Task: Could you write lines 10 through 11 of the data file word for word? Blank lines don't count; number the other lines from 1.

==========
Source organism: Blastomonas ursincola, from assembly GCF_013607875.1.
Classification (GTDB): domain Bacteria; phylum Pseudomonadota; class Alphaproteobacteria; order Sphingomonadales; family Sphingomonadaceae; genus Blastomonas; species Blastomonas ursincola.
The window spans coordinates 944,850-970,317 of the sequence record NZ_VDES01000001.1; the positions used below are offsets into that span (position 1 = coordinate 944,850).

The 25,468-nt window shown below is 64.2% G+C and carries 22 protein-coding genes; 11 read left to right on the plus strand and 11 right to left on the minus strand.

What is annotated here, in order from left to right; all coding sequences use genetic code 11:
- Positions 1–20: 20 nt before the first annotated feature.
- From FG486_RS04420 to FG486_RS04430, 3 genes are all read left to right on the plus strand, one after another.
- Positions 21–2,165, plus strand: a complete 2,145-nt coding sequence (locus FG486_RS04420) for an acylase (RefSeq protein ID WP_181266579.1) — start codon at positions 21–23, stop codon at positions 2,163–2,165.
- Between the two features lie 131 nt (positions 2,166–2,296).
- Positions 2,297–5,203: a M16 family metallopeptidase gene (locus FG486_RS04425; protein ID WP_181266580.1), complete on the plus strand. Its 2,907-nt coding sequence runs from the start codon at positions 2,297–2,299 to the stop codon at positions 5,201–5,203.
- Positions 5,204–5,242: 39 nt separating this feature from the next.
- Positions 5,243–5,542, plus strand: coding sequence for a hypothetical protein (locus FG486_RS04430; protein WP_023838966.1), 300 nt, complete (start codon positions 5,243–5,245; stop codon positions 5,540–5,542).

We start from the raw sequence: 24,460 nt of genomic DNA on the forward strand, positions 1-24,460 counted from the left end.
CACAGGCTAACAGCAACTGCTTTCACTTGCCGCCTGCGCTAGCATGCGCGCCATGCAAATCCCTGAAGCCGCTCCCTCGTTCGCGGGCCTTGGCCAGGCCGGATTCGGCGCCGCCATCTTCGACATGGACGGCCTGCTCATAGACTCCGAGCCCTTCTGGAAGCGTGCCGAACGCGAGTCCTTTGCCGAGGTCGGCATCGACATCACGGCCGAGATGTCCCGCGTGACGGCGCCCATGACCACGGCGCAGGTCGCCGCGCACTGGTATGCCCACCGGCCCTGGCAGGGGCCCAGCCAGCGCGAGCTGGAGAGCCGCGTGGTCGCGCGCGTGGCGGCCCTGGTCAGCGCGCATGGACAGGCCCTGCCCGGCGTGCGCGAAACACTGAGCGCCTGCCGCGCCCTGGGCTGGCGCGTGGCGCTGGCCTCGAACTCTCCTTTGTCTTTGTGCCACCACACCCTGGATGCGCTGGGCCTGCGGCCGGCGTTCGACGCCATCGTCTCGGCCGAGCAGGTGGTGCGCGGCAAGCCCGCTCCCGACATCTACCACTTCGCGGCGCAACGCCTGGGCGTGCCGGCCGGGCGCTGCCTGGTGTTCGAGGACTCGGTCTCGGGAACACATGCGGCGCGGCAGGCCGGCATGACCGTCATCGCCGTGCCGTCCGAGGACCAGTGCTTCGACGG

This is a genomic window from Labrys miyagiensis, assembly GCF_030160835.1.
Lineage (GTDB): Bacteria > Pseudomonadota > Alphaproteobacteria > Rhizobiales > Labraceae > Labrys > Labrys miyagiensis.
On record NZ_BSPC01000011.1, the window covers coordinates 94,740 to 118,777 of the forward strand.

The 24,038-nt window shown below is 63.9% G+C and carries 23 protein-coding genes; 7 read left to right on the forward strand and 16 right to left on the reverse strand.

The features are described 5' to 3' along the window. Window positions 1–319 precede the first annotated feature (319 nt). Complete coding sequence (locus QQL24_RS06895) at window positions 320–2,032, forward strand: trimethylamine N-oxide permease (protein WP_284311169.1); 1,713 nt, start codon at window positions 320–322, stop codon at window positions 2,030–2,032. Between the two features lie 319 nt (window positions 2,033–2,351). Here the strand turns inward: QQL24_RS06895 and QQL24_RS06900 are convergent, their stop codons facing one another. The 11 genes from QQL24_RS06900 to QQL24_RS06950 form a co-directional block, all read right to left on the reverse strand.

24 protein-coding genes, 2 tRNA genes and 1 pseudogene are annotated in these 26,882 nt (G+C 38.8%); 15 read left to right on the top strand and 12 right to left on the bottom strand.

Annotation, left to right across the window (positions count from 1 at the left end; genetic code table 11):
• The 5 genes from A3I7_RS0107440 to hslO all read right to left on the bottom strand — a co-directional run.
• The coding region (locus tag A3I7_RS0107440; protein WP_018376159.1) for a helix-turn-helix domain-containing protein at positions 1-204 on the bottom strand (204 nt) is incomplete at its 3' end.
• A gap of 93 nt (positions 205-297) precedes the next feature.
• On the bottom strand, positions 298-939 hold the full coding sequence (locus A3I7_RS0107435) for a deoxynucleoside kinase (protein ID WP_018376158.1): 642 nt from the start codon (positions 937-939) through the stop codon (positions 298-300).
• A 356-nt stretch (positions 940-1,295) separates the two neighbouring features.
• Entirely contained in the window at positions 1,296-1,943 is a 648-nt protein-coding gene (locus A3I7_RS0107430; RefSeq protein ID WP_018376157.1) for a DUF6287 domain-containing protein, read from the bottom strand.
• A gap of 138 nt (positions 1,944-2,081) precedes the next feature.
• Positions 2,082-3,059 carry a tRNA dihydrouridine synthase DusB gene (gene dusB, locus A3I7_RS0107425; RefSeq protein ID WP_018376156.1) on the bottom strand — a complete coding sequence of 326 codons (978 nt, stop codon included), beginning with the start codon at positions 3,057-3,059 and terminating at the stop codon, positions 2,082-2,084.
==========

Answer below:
- Positions 2,297–5,203: a M16 family metallopeptidase gene (locus FG486_RS04425; protein ID WP_181266580.1), complete on the plus strand. Its 2,907-nt coding sequence runs from the start codon at positions 2,297–2,299 to the stop codon at positions 5,201–5,203.
- Positions 5,204–5,242: 39 nt separating this feature from the next.